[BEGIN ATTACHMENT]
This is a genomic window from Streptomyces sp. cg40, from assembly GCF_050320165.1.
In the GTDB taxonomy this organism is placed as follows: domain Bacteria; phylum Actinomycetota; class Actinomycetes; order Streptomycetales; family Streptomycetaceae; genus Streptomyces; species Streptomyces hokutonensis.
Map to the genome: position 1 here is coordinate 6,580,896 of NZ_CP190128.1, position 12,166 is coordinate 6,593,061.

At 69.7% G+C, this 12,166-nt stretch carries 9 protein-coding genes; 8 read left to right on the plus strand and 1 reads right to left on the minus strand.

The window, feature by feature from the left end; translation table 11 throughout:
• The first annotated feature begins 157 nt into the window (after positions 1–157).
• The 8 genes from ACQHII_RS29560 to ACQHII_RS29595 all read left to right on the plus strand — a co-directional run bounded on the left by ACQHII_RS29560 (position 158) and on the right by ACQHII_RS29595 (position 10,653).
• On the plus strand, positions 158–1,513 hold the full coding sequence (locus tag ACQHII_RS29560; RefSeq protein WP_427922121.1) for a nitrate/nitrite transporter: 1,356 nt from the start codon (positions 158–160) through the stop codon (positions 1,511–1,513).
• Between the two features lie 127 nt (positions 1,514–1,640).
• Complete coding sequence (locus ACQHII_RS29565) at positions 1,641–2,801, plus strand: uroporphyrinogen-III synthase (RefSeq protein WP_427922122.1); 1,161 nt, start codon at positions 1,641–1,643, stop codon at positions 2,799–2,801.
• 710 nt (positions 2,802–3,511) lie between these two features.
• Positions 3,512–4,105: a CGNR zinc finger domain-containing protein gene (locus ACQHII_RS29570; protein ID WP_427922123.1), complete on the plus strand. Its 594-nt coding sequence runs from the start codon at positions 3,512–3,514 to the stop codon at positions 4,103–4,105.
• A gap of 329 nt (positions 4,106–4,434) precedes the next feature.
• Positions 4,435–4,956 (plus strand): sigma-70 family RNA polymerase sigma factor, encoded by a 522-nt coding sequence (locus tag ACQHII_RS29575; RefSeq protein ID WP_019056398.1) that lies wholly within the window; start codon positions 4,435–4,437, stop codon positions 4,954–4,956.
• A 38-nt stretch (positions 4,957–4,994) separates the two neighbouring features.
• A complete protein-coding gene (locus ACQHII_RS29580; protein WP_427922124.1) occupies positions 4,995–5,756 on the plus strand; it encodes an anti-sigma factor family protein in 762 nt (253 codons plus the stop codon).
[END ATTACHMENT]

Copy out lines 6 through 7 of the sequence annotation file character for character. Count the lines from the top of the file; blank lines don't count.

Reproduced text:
• The first annotated feature begins 157 nt into the window (after positions 1–157).
• The 8 genes from ACQHII_RS29560 to ACQHII_RS29595 all read left to right on the plus strand — a co-directional run bounded on the left by ACQHII_RS29560 (position 158) and on the right by ACQHII_RS29595 (position 10,653).